The London Cycle Network aims to improve Londonâ€™s infrastructure for cyclists so that cycling is a viable option for those living and working in the UK capital.
Background & Objectives
The Mayorâ€™s Transport Strategy sets out a framework for improving the way transport operates in London and a growth in cycling is integral to this vision. Cycling can make a significant contribution to meeting Londonâ€™s mobility and access needs as well as helping to realise energy, health, and social objectives.
The level of cycling in London is low compared to other cities in northern Europe with a similar geography and climate. Pedal cycle activity per capita is also lower in London compared to the whole of the UK, with the UK averaging 15 cycle trips per person per year in 1999/2001 and London averaging 11 cycle trips per person per year for the same time period (Trips by main mode of travel - GO Region and Country: Regional Transport Statistics, DfT 2004)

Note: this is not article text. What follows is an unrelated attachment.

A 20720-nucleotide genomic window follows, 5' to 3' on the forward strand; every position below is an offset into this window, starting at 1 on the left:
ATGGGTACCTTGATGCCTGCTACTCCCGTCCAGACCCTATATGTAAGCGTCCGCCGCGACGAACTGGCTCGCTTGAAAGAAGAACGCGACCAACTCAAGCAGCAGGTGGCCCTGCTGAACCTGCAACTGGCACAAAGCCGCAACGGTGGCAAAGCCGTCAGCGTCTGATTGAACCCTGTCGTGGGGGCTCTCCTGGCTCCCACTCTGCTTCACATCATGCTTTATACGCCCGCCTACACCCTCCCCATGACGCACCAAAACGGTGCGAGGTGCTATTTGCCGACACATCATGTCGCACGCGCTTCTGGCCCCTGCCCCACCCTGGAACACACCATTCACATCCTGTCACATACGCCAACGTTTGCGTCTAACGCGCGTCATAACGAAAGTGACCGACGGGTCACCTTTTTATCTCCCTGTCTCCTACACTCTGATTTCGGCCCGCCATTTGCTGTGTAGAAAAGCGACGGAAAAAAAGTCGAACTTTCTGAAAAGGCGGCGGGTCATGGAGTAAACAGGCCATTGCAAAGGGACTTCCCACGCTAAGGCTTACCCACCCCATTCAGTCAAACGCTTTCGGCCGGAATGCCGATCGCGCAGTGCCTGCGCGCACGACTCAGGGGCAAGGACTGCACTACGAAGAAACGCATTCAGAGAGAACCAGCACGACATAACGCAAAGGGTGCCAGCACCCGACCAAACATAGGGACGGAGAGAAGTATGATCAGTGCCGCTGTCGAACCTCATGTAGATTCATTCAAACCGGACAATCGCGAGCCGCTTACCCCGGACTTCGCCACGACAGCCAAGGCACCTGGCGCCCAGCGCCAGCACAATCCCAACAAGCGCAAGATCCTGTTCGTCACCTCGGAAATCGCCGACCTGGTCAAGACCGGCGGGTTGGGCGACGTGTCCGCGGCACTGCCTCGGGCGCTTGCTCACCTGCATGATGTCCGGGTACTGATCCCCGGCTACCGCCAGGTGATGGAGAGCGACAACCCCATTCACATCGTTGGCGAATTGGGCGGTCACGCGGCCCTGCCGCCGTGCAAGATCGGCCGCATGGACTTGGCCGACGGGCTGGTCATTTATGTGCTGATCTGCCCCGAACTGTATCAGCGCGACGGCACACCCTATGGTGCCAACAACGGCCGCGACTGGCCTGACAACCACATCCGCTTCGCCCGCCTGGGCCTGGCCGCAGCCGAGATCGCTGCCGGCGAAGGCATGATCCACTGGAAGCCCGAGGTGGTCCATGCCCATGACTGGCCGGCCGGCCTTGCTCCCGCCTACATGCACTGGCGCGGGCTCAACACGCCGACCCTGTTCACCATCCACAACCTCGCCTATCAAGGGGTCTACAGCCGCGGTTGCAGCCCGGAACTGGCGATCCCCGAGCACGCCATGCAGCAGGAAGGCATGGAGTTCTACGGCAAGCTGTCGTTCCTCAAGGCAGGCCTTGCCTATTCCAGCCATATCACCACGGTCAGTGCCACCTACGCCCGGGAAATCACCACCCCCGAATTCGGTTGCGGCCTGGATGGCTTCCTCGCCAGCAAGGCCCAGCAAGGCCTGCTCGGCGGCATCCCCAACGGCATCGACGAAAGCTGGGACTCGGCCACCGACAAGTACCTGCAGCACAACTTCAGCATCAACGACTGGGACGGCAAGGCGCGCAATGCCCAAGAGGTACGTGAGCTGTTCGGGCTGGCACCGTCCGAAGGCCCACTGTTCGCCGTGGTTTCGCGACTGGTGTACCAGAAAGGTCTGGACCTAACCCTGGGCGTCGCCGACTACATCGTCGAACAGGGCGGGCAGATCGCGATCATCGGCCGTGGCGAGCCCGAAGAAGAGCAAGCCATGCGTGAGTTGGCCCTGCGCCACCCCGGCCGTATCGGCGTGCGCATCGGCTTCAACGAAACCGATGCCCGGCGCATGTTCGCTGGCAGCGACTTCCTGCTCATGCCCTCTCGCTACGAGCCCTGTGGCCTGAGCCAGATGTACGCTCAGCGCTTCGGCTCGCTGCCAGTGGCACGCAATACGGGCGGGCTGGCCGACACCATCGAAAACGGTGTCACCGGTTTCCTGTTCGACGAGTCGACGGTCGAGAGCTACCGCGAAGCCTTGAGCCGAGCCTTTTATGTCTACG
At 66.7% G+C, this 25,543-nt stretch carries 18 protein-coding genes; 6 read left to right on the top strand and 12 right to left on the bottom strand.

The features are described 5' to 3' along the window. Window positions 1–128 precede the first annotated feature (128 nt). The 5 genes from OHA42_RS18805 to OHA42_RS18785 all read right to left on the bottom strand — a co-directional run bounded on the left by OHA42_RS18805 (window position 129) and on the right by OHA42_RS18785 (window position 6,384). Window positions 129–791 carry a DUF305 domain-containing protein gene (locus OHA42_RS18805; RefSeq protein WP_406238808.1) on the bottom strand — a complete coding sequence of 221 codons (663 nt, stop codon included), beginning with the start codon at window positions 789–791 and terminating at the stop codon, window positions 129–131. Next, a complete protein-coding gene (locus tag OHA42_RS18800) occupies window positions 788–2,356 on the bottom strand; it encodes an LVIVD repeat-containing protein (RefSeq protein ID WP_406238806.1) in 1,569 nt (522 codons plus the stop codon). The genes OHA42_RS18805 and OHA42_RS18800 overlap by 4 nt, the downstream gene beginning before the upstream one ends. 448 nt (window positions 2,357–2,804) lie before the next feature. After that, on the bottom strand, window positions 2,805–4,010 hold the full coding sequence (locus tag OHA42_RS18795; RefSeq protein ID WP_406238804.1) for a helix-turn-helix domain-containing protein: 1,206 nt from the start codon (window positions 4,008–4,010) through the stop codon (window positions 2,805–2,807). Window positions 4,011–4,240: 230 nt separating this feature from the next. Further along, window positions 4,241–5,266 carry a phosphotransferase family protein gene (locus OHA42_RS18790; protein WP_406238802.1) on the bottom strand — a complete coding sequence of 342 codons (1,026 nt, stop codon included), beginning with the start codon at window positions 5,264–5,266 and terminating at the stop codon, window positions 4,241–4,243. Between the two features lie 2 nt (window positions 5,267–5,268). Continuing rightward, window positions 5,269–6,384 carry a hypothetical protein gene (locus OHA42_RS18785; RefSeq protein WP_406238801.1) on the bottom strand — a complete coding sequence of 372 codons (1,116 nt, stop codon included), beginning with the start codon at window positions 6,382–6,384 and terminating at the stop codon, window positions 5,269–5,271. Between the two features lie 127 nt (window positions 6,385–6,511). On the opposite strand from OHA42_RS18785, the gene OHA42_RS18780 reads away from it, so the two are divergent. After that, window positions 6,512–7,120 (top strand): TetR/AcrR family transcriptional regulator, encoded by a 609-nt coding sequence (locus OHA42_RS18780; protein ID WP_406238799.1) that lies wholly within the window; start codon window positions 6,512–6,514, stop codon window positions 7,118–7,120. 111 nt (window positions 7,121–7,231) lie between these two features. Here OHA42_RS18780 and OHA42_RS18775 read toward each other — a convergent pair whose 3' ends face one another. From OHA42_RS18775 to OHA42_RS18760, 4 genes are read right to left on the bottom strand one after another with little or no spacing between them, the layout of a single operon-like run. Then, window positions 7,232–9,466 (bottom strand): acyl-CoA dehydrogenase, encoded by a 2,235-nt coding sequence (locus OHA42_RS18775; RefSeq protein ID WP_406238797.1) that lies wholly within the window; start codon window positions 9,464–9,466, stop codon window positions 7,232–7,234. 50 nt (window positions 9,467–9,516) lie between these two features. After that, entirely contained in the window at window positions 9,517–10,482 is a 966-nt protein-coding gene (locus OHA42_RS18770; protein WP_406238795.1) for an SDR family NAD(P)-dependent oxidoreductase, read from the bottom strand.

The purpose of this project is to have a positive impact on the level of cycling via a well-designed cycle network that is fast, safe, convenient and easy to use so that Londoners have cycling as a viable option for at least some of their journeys.
London Cycling Design Standards have been developed as a result of The London Cycling Action Plan which sets out the standards for reducing barriers to cycling. It includes details on appropriate changes to junctions and crossings, signs and markings, construction including surfacing and cycle parking. In addition, Cycle Route Implementation Stakeholder Plan (CRISP) processes have been developed to aid and assess London Boroughs in designing and implementing their cycling schemes.
During 2004/05 a total of approx. 63.8km of the London Cycle Network (LCN) was delivered, 329km of the network was studied through CRISP or feasibility studies and 34km of designs were advanced. During 2005/06 92 CRISP studies were commissioned and 27 were finalized representing 339.46km of the network length. Also completed in 2005/06 were 38 studies commissioned in the 2004/05 program. The remaining CRISP studies will continue in 2006/07 with completion of studies on all Links by 2007/08.
At the end of 2005/06 the total length of the LCN was 495km, over 50% of the total length target of 900km by completion of the project in 2009/10.